“It was breakfast time.
Father was eating his egg.
Mother was eating her egg.
Gloria was sitting in a high chair and eating her egg too.
Francis was eating bread and jam.
“What a lovely egg!” said Father.
“It’s just the thing to start the day off right,” said Mother.
Frances did not eat her egg.” *
No, she did not.
Francis turned up her nose to anything but bread and jam. She was a classic picky eater.
So her mom tried to break her … she tried to trick Francis into eating what she served. She started by following Francis’ fancy. She packed/served her bread and jam. Only.
At breakfast, lunch, and dinner, Francis got bread and jam. bread and jam. and bread and jam. and bread and jam.
Every day, bread and jam.
Until at school lunch she was like, wait, what did your mom pack you? what are you eating? and thought I’d like to have what you’re eating …
I don’t think this tactic would work with my Stella.
I have little doubt that she’d eat a cheese quesadilla every . single . night.
I wouldn’t even take a bet.
If I fed her a cheese quesadilla every dinner, she’d be geeked. If a cheese quesadilla or I suppose buttered noodles was what was dished, she’d gobble it up without complaint.
It would be beautiful. It would be easy.
There’s be no complaining. There’s be no battles.
She’d be in cheese-quesadilla heaven.
There’s be no just give it a try or you have to have two bites or this is delicious food. There are children in the world who are starving, who’d be thrilled if they had this to eat.
And then I think, maybe I should I give in to her fancy? Dinner is so easy when I give her what she wants.
I understand picky. I’m not a paint-by-numbers model when it comes to eating. I was the kid who asked my mom at parties, “what did you make?” I’m that vegetarian who likes fish tacos. Bottomline, I’m not the easiest eater. So the apple doesn’t fall …
I consider: What am I going for? She’s happy as a peach with cheese quesadillas.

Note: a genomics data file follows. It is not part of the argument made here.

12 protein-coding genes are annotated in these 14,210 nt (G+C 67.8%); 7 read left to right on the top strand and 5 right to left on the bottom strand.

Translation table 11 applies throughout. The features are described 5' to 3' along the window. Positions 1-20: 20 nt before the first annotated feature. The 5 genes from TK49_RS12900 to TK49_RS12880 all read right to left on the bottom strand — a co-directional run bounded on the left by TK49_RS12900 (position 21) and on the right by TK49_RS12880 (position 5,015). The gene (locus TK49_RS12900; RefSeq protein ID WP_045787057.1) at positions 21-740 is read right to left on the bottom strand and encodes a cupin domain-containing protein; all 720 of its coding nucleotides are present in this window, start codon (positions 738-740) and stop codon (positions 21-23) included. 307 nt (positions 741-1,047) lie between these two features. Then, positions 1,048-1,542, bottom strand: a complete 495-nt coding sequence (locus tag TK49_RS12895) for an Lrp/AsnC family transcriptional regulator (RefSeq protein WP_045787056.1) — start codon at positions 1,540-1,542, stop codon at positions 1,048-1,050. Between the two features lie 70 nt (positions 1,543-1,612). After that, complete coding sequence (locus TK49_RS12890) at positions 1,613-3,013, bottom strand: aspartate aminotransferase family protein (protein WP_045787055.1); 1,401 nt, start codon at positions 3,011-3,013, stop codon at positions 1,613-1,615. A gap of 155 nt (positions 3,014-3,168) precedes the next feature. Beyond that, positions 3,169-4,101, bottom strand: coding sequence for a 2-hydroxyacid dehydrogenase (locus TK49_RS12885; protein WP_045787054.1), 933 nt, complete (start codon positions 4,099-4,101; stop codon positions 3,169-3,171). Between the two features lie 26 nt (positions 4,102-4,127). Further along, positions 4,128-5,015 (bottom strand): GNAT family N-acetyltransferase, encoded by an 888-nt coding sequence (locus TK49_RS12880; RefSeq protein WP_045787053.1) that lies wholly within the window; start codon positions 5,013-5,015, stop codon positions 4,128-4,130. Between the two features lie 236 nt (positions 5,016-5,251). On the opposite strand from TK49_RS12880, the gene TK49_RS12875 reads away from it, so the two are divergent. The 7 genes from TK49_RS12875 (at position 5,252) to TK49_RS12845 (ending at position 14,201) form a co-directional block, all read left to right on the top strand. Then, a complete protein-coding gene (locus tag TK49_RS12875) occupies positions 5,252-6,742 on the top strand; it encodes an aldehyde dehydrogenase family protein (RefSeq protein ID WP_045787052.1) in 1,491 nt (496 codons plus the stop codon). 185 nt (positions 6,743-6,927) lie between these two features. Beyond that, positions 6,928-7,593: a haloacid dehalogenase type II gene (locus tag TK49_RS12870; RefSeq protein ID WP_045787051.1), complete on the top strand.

But, in good conscience, I can’t do that.
It’s my job to round out her diet with more than cheese and bread.
Listen, cheese and bread is incredible! I’d probably live out my days on bread and cheese if I could.
But I know it’s not what’s best. It’s not what nourishes my body to run.
So we continue to try to move her onto our side.
It’s hard, I admit.
We want peace at dinner where we walk through our days and chit chat. And truthfully, sometimes table time is brutal.
She complains. We’re frustrated.
Despite her dirty/sad looks, we keep trying to add variety. in a rather kid-friendly way.
We both are always looking for recipes to appeal to the whole family. My husband bought me this book for Mother’s Day a couple years ago and it’s a go-to.
This is where I found a winner.
So, I’d like to share a recipe that gained a “mom I like this.”
We do a thumbs up, a thumbs down … and all of the variations in between. This got between a middle ground and a thumbs up, so I consider it a big win. In essence this means, it’s a recipe I can try again. It’s recipe that hopefully hits the table without an “I don’t want to eat that.”
Here’s the link.
Roasted Squash and Bacon Pasta
What You Need
- 2 lb. butternut or other winter squash, peeled, seeded and cut into small cubes
- 1 large yellow onion, halved and thinly sliced
- 4 thick-cut bacon slices, cut into 1/2-inch pieces
- 2 Tbs. olive oil
- 1 Tbs. finely chopped fresh sage
- 2 Tbs. salt, plus more, to taste
- Freshly ground pepper, to taste
- 1 lb. rigatoni or other large pasta shape
- 1/2 cup grated parmesan cheese, plus more for serving
- 1/4 cups heavy whipping cream
- 5 – 6 carrots, peeled and thinly sliced
- Preheat an oven to 424 ºF.
- Line a nonstick baking sheet with parchment paper. Toss the squash, carrots, onion, and bacon with the olive oil. Sprinkle with the sage and season with salt and pepper. Flatten the vegetables into a single layer. Roast until the squash and carrots are caramelized and tender and the bacon is crispy, 15 to 20 minutes.
- Remove from the oven.
- Cook the pasta according to the package directions. Add the 2 Tbs. salt and the pasta to the boiling water. Cook, stirring occasionally to prevent sticking, until al dente (tender but firm to the bite), according to the package instructions. Drain, reserving about 1/2 cup of the cooking water.
- Return the pasta to the pot. My addition calls for the heavy whipping cream here. Then add the squash mixture and toss for 1 minute over high heat, adding as much of the cooking water as needed to loosen the sauce. Add the 1/2 cup cheese and toss, then serve immediately.
- Pass additional cheese at the table.
- I pick around the bacon, but you could easily make it on two separate pans if you so wanted. I actually I like the bacon flavor in my pasta. The first time I made it, my husband asked to add more of the vegetables next time. This was the addition of carrots. I’d also consider adding spinach to the pasta at the end. Lastly, next time I’ll probably sautée the onions as they burn quickly in the oven.
Do you have a recipe that works for your picky eater? If so, please share.
P. S. If you’ve got kiddos like my youngest, try reading the book Tales for Very Picky Eaters. They’ll like The Tale of the Disgusting Broccoli and The Tale of the Repulsive Milk. It’s fodder for conversation.
* excerpt from Bread and Jam for Francis